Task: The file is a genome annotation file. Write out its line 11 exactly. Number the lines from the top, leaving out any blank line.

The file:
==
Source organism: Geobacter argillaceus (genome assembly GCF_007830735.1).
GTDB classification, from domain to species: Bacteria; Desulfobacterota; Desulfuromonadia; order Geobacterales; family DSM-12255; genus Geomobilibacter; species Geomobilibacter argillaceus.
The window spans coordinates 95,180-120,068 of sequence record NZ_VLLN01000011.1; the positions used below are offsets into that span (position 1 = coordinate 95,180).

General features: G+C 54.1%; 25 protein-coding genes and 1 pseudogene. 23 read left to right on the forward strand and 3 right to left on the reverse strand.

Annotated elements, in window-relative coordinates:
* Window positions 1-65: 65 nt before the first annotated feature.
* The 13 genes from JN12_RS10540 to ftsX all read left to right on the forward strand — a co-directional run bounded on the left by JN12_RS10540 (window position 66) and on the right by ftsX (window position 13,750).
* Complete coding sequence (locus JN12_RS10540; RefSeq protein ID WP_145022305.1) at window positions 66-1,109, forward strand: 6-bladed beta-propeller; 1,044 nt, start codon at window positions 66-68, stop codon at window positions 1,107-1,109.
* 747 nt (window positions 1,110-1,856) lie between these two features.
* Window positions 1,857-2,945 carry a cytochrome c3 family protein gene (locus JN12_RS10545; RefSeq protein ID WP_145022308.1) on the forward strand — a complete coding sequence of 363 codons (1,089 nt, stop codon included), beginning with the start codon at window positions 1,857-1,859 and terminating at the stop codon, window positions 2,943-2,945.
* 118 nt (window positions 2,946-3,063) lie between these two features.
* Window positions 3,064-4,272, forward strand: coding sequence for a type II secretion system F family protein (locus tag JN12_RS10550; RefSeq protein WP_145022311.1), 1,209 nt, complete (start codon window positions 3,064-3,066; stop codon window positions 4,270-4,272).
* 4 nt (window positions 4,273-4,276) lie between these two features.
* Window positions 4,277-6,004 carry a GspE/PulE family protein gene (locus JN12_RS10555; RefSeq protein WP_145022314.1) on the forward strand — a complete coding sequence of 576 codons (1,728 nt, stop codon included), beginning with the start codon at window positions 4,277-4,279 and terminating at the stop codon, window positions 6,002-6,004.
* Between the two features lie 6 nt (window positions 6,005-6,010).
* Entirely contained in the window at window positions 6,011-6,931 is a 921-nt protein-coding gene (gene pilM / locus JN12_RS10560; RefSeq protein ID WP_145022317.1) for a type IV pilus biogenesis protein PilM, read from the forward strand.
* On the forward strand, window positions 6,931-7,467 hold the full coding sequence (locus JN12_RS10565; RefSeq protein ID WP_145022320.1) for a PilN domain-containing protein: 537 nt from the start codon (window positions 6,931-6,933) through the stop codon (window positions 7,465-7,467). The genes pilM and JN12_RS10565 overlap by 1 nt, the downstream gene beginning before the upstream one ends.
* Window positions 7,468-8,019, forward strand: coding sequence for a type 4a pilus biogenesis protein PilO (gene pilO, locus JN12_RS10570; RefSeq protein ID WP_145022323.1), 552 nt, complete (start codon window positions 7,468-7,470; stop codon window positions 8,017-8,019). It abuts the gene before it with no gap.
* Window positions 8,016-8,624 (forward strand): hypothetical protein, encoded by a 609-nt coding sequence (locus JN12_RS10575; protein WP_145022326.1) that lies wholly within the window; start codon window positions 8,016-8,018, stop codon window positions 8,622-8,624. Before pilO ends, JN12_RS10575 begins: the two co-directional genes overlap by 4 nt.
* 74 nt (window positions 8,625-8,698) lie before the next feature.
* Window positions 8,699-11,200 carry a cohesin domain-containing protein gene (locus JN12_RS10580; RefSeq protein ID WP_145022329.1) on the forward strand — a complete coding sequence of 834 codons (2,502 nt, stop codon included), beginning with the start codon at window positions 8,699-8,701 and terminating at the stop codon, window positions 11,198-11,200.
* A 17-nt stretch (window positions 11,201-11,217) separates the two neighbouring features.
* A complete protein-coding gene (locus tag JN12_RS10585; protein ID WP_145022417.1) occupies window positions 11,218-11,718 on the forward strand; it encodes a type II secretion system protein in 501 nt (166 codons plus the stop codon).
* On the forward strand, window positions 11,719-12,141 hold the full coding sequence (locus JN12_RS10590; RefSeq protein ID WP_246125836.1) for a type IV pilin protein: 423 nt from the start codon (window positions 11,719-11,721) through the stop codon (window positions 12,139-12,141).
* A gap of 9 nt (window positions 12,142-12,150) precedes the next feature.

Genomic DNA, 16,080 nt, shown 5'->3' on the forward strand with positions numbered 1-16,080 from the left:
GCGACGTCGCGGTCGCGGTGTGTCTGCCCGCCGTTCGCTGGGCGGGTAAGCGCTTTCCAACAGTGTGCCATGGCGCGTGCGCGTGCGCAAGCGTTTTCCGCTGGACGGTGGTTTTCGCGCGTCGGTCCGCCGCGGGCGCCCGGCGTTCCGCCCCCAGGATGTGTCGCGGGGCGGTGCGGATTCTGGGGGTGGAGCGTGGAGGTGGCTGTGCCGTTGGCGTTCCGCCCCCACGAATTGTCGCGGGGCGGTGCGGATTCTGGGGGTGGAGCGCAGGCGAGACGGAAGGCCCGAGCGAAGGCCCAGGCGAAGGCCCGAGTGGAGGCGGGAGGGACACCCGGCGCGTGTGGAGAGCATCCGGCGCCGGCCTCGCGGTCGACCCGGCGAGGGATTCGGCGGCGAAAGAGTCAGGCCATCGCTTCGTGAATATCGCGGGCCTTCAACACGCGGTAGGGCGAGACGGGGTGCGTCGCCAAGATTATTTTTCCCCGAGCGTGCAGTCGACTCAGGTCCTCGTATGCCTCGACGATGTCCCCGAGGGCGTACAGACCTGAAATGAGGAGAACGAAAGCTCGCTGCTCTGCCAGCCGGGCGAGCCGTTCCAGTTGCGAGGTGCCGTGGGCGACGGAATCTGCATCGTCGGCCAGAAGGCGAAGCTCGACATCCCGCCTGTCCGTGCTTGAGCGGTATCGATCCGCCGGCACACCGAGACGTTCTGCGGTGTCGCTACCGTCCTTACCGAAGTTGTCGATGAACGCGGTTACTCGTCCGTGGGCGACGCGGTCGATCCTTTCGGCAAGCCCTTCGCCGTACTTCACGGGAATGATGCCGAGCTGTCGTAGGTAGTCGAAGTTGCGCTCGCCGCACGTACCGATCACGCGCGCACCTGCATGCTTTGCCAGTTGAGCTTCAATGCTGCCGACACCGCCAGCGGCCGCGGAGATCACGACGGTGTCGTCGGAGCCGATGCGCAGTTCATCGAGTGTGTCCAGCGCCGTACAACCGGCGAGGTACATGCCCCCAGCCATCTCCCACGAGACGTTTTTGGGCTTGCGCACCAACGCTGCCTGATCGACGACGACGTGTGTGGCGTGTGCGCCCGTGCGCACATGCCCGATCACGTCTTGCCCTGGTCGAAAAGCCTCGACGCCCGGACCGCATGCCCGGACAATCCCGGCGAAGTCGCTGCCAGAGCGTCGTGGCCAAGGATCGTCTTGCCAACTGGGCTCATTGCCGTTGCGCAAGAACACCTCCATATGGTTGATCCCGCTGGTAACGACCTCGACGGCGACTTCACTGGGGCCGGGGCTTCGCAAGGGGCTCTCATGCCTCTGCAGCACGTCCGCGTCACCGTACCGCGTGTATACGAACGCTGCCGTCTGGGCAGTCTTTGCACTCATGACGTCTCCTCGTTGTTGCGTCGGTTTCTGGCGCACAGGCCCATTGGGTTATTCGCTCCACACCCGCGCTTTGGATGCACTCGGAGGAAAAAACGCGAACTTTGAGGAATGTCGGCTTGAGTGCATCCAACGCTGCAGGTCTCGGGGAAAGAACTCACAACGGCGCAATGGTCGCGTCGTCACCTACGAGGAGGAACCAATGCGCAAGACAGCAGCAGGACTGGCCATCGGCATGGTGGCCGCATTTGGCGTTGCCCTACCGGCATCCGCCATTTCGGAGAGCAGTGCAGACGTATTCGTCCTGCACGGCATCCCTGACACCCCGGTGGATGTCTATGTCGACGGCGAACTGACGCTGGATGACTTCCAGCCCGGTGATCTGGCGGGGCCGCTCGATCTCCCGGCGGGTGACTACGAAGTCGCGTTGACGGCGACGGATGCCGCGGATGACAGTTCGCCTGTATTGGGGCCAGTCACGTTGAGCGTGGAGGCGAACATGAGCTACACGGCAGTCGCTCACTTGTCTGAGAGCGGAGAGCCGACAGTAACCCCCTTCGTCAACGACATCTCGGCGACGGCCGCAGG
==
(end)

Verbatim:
* 118 nt (window positions 2,946-3,063) lie between these two features.